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Photo by Kevin Sanders for New Jersey Globe

Lonegan opposes Assembly gun control bills

By David Wildstein

Former Bogota Mayor Steve Lonegan, a candidate for the Republican nomination for Congress in the 5th district, voiced strong opposition to a series bills aimed at tightening gun laws in testimony submitted to the Assembly Judiciary Committee today.

The proposals, which include a requirement to seize firearms when a mental health professional identifies a gun owner as a potential threat and background checks on private gun sales, come in the wake of seventeen deaths at a high school in Florida earlier this month.

Lonegan said that the bills represent a “dangerous overreach that threatens Constitutional liberties and the rights of law-abiding citizens.”  His testimony addressed A-1217, which he says would violate New Jerseyans of due process.

In testimony provided to the committee, Lonegan took issue with A-1217, indicating the legislation would violate New Jersey citizen’s right to due process.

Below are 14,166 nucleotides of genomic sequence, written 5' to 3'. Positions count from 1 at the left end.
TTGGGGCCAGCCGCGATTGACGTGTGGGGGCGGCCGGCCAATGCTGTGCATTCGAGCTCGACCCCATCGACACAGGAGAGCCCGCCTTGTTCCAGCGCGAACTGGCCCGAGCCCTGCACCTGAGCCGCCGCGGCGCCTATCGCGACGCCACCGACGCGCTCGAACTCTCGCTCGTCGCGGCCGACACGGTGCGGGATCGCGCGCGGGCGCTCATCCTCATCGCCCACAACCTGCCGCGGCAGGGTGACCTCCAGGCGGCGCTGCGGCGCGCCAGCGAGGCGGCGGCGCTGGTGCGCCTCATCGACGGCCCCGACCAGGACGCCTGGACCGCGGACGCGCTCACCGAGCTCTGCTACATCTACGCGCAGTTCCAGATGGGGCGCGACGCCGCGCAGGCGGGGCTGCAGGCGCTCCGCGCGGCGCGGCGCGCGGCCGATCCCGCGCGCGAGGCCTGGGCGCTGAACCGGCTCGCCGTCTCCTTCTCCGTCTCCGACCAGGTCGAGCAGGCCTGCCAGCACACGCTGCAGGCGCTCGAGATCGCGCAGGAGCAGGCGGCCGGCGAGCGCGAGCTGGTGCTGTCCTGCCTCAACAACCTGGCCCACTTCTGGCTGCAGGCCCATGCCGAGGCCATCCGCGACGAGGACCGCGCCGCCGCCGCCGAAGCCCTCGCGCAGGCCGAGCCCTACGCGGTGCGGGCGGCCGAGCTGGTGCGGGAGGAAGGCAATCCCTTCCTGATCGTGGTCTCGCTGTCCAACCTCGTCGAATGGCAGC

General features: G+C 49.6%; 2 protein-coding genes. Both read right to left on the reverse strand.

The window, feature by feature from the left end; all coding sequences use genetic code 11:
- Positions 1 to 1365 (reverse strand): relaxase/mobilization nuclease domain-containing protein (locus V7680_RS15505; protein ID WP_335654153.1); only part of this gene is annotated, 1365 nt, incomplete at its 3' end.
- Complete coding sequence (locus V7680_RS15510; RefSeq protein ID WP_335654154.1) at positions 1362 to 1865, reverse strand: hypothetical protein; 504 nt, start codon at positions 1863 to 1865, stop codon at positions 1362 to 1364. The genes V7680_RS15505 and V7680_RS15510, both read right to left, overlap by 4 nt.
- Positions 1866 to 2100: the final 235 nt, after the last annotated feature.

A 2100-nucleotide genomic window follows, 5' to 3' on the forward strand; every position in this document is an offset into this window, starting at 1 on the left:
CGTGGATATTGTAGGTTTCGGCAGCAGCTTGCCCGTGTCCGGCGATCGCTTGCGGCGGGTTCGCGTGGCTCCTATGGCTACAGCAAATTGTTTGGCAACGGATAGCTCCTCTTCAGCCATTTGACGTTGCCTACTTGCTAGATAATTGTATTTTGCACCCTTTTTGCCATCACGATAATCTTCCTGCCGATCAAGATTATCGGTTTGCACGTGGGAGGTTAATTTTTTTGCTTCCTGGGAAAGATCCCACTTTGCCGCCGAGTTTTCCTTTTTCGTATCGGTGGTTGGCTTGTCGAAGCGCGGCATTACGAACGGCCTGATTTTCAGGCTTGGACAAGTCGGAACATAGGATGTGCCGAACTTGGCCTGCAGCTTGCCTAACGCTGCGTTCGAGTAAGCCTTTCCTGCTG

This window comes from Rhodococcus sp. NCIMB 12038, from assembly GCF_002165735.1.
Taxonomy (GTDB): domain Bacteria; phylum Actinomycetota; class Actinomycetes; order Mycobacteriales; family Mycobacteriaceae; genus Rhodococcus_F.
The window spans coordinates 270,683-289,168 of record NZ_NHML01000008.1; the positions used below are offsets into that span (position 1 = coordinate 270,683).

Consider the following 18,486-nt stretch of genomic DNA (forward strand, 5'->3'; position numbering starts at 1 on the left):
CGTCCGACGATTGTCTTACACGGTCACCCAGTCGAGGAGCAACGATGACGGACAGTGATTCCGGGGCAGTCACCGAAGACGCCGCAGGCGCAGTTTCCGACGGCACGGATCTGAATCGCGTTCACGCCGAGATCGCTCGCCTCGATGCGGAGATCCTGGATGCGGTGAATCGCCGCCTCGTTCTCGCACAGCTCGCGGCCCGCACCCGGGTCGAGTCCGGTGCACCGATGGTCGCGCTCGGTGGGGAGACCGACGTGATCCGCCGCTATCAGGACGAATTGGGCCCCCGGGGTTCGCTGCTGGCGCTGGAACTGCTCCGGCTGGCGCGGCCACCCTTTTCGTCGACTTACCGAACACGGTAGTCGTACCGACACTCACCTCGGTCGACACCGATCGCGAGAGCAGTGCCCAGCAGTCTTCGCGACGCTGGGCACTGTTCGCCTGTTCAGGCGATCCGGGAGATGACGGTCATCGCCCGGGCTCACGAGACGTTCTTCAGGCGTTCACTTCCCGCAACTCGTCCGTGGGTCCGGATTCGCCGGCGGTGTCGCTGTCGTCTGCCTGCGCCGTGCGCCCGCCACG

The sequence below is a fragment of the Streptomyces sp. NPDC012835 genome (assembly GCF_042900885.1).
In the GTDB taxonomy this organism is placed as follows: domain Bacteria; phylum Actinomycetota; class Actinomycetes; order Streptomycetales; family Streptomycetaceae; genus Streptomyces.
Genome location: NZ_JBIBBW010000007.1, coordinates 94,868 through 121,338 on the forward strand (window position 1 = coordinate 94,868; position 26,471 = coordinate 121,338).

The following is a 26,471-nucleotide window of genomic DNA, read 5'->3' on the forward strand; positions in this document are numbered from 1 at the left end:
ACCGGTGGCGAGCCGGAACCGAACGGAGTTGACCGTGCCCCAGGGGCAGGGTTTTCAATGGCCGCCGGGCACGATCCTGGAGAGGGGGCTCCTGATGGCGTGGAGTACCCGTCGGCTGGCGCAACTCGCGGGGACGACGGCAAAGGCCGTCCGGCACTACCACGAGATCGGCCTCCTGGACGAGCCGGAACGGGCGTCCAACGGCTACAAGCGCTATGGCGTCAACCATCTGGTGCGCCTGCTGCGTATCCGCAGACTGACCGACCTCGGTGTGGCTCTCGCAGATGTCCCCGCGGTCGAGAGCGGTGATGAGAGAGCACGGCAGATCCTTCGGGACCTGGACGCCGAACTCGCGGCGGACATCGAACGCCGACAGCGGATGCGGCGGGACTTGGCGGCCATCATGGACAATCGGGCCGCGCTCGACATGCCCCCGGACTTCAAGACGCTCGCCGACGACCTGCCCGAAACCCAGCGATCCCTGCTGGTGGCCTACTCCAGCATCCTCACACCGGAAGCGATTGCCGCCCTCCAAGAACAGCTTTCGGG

The full text of Lonegan’s testimony:

Testimony of Steve Lonegan on Assembly Bill 1217 Assembly Judiciary Committee February 28, 2018

In 1971, a group of possibly well-meaning but misguided politicians imposed the Civil Authorities Special Powers Act, which allowed government to take away peoples’ rights without charging them with a crime. It was meant to be a response to violence, but only made matters worse in Northern Ireland.

In considering Assembly Bill 1217, the New Jersey Legislature should recall the words of George Will, a Pulitzer Prize winning journalist and author, who reminded us of the dangers of “overcriminalization.” After the death of Eric Garner, which was the result of the New York Legislature sending in the police to enforce a state tax on cigarettes, Will warned legislators that there are potentially grave consequences every time they make a new law and then send in men with guns to enforce it.

Will said: “Overcriminalization has become a national plague. And when more and more behaviors are criminalized, there are more and more occasions for police, who embody the state’s monopoly on legitimate violence, and who fully participate in humanity’s flaws, to make mistakes.”

Assembly Bill 1217 is open to abuse and has the potential to create many more situations with violent outcomes than those it seeks to prevent. And, as written, there is no recourse or penalty if the law and its potentially violent outcome were triggered by a simple misunderstanding or a false or malicious report.

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